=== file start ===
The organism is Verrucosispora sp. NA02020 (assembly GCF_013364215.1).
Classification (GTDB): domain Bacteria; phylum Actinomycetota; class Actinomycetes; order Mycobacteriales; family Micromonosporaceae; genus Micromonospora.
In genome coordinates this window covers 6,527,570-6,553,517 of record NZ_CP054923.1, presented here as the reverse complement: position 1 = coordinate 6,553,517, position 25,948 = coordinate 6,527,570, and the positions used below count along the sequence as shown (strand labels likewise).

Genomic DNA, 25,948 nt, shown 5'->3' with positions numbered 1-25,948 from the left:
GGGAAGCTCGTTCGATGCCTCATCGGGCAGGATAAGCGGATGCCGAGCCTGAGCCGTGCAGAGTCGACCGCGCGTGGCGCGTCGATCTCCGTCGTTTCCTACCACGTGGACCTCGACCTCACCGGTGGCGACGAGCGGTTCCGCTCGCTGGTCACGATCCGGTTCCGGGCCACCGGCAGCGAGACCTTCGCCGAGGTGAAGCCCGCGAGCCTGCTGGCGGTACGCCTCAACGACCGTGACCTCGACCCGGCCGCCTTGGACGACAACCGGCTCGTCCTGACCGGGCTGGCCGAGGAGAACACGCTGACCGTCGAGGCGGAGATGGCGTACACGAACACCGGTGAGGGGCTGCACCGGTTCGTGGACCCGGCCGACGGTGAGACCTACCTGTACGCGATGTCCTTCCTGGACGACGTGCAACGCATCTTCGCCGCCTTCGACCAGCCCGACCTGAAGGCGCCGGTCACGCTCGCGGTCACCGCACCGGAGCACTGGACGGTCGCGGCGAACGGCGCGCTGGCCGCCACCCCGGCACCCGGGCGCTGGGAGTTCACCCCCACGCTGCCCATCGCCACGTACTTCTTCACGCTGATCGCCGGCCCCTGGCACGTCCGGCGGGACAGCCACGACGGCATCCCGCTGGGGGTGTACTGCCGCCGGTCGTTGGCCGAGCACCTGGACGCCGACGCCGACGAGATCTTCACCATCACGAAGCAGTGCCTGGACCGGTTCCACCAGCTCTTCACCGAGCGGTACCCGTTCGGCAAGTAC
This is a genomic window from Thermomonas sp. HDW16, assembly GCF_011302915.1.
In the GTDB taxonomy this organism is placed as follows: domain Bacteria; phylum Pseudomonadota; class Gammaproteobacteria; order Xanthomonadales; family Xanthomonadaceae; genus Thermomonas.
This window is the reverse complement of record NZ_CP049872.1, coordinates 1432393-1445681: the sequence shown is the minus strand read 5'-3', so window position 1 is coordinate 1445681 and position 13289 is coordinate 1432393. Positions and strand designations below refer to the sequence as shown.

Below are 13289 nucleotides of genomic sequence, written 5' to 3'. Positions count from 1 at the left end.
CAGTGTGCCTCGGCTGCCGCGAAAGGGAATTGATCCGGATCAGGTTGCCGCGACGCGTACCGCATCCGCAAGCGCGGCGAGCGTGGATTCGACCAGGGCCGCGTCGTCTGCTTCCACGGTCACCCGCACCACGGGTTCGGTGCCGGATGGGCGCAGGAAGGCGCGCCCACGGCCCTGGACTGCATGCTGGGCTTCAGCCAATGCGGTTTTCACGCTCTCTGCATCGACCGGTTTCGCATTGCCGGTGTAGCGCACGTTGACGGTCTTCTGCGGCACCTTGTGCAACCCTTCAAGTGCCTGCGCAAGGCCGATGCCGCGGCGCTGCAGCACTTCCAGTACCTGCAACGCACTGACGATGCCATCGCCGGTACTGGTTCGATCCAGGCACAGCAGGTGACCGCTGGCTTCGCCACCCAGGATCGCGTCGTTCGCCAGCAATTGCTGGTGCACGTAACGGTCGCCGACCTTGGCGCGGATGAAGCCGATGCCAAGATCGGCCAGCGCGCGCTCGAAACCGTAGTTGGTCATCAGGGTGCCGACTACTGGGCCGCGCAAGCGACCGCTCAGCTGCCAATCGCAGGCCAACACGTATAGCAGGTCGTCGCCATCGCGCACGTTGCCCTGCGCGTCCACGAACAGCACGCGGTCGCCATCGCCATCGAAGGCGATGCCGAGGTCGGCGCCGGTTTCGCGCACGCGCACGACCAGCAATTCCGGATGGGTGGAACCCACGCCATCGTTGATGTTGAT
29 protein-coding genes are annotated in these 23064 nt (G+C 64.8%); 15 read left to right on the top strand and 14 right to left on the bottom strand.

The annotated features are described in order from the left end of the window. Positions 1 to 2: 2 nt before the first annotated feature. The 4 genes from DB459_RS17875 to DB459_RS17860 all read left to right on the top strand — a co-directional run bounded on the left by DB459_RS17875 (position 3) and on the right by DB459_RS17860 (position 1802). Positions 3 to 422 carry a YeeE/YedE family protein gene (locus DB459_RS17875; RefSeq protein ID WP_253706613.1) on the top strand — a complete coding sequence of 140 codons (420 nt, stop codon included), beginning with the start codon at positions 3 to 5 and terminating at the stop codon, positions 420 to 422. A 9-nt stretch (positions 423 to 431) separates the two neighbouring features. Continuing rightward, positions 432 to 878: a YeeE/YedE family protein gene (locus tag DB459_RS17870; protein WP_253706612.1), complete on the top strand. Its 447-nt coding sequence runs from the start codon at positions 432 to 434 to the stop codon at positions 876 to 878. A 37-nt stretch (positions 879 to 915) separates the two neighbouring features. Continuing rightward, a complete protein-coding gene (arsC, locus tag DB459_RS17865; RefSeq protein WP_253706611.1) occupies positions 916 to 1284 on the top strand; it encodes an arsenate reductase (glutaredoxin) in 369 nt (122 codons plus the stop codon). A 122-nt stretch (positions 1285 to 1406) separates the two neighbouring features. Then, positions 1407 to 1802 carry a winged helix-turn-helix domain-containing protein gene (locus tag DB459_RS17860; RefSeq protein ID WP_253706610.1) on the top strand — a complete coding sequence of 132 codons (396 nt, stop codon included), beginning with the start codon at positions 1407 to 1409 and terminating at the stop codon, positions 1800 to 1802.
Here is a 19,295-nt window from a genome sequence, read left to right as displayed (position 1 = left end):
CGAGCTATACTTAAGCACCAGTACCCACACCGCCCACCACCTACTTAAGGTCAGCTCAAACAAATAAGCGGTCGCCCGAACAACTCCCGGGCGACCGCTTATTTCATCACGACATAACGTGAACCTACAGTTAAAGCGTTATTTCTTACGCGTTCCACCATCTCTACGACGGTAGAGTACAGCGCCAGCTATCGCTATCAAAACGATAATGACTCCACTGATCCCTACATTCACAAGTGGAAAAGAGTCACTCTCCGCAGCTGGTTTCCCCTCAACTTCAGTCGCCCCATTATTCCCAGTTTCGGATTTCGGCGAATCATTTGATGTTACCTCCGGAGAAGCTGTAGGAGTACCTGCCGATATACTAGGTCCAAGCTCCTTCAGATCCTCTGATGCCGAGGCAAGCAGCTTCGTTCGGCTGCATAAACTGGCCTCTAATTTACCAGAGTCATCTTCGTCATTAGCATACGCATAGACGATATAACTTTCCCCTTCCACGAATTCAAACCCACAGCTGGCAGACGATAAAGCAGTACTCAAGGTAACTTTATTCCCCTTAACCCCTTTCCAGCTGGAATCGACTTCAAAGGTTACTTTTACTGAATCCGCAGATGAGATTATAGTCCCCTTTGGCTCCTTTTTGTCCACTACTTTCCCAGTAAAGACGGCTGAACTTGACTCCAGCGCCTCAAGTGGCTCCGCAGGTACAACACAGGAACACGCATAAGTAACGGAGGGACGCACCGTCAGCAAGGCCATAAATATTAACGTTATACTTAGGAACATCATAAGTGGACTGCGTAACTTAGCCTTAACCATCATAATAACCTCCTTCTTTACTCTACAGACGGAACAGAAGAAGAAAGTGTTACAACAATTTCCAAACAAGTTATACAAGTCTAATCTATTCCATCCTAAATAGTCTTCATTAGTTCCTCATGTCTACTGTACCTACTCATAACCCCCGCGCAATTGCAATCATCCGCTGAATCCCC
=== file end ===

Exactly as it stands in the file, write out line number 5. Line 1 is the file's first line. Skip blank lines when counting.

GGGAAGCTCGTTCGATGCCTCATCGGGCAGGATAAGCGGATGCCGAGCCTGAGCCGTGCAGAGTCGACCGCGCGTGGCGCGTCGATCTCCGTCGTTTCCTACCACGTGGACCTCGACCTCACCGGTGGCGACGAGCGGTTCCGCTCGCTGGTCACGATCCGGTTCCGGGCCACCGGCAGCGAGACCTTCGCCGAGGTGAAGCCCGCGAGCCTGCTGGCGGTACGCCTCAACGACCGTGACCTCGACCCGGCCGCCTTGGACGACAACCGGCTCGTCCTGACCGGGCTGGCCGAGGAGAACACGCTGACCGTCGAGGCGGAGATGGCGTACACGAACACCGGTGAGGGGCTGCACCGGTTCGTGGACCCGGCCGACGGTGAGACCTACCTGTACGCGATGTCCTTCCTGGACGACGTGCAACGCATCTTCGCCGCCTTCGACCAGCCCGACCTGAAGGCGCCGGTCACGCTCGCGGTCACCGCACCGGAGCACTGGACGGTCGCGGCGAACGGCGCGCTGGCCGCCACCCCGGCACCCGGGCGCTGGGAGTTCACCCCCACGCTGCCCATCGCCACGTACTTCTTCACGCTGATCGCCGGCCCCTGGCACGTCCGGCGGGACAGCCACGACGGCATCCCGCTGGGGGTGTACTGCCGCCGGTCGTTGGCCGAGCACCTGGACGCCGACGCCGACGAGATCTTCACCATCACGAAGCAGTGCCTGGACCGGTTCCACCAGCTCTTCACCGAGCGGTACCCGTTCGGCAAGTAC